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Primary Care Physicians as Patients: What to Look for in a PCP in the Eyes of a PCP



Last year, my mother’s primary care physician (PCP) referred her to a neurologist because her migraine medicine wasn’t working. Having seen my mom for over ten years, her PCP knows her and her health conditions well, and my mom trusts her opinion. It turned out my mother had an unruptured brain aneurysm and needed a procedure to prevent it from rupturing. Aneurysms are rarely ever identified until they rupture, and when they rupture they are extremely life threatening. My mom is a physician herself, and the expertise of her PCP may have very well saved her life. PCPs take care of our moms, teachers, engineers, leaders, and yes, other doctors. 

Primary care is immensely difficult work, being both laborious and cognitively complex. A PCP’s training is unlike any other specialty’s, preparing them to provide longitudinal, comprehensive care for patients with ​​”any undiagnosed sign, symptom, or health concern” not limited to a specific “problem origin, organ system, or diagnosis” (AAFP). Not only do PCPs have an uncommon breadth of medical knowledge, but a PCP’s role extends beyond diagnosis and treatment. Health promotion, disease prevention, health maintenance, counseling, patient education, and end-of-life planning all fall under the umbrella of primary care responsibilities. Deploying these extensive duties and this complex work, PCPs, on average, see 20 patients each day and have over 2,000 patients actively under their care at any given time. But who takes care of primary care physicians?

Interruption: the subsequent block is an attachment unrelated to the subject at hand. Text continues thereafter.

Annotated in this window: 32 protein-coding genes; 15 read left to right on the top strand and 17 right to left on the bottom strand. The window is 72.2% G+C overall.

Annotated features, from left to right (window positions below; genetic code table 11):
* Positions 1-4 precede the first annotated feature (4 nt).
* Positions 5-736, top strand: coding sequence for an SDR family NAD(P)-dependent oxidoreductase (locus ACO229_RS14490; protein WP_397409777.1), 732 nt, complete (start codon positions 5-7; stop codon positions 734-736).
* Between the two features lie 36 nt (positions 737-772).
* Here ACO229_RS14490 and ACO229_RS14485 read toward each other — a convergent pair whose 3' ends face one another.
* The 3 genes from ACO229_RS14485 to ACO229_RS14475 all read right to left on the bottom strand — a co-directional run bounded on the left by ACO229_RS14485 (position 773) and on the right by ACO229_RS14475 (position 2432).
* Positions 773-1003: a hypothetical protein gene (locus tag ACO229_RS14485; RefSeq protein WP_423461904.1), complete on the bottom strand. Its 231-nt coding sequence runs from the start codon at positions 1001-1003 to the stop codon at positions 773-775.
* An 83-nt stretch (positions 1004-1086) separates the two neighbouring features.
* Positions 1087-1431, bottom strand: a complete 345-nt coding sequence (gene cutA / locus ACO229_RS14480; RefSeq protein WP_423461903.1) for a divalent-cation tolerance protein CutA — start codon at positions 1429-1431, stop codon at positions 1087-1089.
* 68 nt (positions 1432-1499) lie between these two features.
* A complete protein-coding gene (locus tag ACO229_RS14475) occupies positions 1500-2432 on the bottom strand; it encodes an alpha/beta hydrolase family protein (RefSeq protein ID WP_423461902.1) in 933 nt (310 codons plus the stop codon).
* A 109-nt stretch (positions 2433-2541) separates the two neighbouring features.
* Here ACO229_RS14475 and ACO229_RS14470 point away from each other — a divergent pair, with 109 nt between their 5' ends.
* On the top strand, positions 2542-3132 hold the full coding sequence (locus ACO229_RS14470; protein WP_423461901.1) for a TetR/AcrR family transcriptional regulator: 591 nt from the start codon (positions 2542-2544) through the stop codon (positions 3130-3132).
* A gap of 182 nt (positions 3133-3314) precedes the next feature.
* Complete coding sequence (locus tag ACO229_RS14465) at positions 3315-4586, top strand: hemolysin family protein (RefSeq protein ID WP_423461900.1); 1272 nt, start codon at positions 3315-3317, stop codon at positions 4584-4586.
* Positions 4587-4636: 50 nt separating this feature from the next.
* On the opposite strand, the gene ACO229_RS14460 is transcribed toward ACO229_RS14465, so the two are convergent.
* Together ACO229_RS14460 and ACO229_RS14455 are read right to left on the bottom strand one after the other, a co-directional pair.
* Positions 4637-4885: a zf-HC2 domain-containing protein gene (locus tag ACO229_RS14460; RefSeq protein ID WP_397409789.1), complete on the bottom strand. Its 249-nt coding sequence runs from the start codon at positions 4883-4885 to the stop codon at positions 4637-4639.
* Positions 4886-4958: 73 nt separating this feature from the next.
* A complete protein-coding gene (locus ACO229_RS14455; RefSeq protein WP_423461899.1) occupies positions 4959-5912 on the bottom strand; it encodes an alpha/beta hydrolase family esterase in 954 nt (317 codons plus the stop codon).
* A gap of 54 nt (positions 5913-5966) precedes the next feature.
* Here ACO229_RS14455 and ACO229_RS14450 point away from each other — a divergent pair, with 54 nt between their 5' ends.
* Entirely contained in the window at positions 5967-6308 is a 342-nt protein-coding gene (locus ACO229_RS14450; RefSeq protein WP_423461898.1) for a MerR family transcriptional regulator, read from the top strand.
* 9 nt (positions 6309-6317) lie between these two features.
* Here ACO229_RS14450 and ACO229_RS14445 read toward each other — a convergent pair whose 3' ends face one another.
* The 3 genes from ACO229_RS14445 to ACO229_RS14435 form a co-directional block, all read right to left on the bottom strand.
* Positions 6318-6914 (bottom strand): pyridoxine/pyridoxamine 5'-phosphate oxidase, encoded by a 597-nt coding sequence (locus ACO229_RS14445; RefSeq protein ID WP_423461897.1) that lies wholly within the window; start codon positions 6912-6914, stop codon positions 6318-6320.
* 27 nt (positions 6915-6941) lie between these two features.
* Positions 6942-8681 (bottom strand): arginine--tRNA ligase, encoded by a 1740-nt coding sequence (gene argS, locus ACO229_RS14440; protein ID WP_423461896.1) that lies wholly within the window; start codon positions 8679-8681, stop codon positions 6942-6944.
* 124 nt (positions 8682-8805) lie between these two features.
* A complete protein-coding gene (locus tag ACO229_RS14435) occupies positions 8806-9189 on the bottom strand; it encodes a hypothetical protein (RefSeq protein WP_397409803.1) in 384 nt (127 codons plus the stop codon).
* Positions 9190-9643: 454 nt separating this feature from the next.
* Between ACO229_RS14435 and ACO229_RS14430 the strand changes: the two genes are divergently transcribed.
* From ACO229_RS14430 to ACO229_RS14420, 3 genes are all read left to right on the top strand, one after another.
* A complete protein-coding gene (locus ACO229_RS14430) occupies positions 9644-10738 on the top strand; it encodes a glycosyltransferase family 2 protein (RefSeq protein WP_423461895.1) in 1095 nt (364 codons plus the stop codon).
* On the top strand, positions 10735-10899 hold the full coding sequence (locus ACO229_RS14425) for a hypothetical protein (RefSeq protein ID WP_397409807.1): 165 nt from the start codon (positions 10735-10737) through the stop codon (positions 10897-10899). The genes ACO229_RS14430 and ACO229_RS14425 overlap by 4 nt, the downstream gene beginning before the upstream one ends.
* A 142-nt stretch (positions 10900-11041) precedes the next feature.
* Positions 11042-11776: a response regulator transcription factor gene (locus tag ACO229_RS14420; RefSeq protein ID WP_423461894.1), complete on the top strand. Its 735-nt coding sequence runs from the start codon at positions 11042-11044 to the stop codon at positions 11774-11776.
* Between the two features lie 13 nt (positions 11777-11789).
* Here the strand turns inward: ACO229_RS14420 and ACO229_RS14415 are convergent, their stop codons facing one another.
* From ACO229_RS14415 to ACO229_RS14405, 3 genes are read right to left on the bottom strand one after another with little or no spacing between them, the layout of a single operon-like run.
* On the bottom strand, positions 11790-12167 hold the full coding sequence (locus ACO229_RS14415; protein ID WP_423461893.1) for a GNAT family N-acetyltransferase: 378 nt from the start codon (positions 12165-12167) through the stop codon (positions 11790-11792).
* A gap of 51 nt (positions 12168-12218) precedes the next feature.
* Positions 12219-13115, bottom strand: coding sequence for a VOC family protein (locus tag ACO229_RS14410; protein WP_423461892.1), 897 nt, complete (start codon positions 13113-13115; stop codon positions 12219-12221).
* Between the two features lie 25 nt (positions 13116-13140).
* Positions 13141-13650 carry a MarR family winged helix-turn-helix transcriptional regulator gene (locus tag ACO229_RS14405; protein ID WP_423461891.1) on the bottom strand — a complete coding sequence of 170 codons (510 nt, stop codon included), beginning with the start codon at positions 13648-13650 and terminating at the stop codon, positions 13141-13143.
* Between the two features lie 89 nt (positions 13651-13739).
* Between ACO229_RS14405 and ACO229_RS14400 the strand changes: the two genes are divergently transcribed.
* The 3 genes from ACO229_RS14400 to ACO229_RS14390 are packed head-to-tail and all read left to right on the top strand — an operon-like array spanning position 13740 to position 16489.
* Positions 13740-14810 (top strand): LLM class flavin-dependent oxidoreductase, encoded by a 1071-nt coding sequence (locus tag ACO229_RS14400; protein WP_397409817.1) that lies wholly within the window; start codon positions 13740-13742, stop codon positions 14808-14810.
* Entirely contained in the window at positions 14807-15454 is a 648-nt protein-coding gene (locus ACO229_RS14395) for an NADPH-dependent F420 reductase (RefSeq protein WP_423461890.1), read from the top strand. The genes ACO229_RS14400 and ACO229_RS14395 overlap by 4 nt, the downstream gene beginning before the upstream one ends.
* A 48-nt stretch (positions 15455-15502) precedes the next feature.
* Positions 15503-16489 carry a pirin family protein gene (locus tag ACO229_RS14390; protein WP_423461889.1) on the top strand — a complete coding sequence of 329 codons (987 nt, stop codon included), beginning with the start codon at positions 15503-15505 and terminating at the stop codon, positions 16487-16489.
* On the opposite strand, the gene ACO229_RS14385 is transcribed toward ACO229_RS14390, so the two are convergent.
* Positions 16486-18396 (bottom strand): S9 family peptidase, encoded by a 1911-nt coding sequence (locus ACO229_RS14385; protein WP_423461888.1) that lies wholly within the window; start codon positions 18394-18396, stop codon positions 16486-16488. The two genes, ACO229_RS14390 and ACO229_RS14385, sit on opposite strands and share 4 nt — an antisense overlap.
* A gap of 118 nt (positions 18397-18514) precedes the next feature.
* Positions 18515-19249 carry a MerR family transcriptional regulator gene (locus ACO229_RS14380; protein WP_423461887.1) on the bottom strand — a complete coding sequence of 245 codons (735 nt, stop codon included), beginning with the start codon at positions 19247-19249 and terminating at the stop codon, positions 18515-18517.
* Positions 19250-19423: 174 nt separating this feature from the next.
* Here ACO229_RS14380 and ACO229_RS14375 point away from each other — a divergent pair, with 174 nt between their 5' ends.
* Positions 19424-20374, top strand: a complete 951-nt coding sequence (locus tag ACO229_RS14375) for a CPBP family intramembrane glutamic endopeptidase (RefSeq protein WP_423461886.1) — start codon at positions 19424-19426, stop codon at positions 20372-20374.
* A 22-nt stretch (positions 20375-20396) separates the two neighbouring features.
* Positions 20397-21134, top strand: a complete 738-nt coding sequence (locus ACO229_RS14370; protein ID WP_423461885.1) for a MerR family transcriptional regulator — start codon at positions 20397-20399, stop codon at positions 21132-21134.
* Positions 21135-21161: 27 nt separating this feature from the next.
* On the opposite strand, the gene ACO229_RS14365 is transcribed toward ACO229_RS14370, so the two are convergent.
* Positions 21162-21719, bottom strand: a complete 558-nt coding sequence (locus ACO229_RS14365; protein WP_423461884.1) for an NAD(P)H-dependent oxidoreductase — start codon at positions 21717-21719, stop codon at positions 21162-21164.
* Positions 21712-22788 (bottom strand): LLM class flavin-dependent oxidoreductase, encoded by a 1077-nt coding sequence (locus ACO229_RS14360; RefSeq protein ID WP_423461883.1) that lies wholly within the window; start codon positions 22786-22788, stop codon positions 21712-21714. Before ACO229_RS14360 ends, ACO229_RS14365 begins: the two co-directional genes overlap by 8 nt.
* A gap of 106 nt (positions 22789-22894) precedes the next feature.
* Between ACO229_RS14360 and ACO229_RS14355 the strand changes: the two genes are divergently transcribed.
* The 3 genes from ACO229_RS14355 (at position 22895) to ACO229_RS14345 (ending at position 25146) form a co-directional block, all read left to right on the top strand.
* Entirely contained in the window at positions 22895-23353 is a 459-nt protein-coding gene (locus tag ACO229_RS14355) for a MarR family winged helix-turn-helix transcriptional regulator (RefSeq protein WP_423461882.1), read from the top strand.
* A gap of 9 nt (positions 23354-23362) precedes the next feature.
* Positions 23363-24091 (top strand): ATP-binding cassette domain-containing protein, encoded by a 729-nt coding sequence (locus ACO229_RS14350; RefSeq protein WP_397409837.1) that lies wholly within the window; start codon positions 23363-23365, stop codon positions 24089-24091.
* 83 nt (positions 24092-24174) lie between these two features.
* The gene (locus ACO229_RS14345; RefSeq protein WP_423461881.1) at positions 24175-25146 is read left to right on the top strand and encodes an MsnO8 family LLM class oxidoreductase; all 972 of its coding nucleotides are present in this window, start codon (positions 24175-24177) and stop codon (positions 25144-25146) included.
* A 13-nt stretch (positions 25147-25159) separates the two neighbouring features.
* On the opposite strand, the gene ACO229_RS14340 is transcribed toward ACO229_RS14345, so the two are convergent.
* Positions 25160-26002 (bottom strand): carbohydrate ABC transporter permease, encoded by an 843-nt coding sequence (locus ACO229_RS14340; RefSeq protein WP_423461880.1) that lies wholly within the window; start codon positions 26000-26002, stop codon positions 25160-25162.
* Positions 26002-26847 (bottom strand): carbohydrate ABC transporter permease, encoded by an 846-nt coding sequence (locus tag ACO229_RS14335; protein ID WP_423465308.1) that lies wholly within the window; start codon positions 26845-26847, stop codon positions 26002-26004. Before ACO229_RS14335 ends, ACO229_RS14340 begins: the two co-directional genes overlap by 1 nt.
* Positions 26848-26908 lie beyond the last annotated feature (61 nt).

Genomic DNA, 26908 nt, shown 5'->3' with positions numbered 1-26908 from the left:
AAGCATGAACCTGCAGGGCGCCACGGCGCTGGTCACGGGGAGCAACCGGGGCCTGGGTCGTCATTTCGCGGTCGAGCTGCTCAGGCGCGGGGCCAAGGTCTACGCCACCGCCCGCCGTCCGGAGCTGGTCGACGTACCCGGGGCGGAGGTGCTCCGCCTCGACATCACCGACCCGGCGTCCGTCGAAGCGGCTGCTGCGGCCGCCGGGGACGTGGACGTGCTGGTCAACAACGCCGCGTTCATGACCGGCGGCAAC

My mother’s experience is just one example of how valuable it is to have a great relationship with a PCP. PCPs know their patients holistically, and are present throughout the best and the most difficult times in life. Given the longevity of the patient-physician relationship in primary care and the significance of the impact to your health, choosing a primary care physician is an investment one should consider carefully.  But how does one choose a PCP? What should one look for? Maybe we should ask the experts: PCPs.

When it comes to selecting a primary care physician, very little is documented about how PCPs experience primary care as patients. Mechanics can use their professional expertise to fix their own cars, but primary care physicians’ expertise can’t always be applied to themselves. So what kind of PCP does a PCP turn to for their own care? 

As trained professionals in the field, PCPs undoubtedly know best what to look for when choosing a PCP, so we decided to ask them. We surveyed primary care physicians from across the country to ask them one simple question: “when choosing your own primary care physician, what do you look for?”

What kinds of PCPs do PCPs have?

Much like any important relationship in life, the relationship you have with your PCP can be deeply personal. Though our survey responses reflected some individual preferences for primary care, there were several overarching themes that the majority of respondents felt were important. These can be broken down into the following categories:

  • Clinical approach
  • Availability 
  • Personal characteristics 
  • Practice model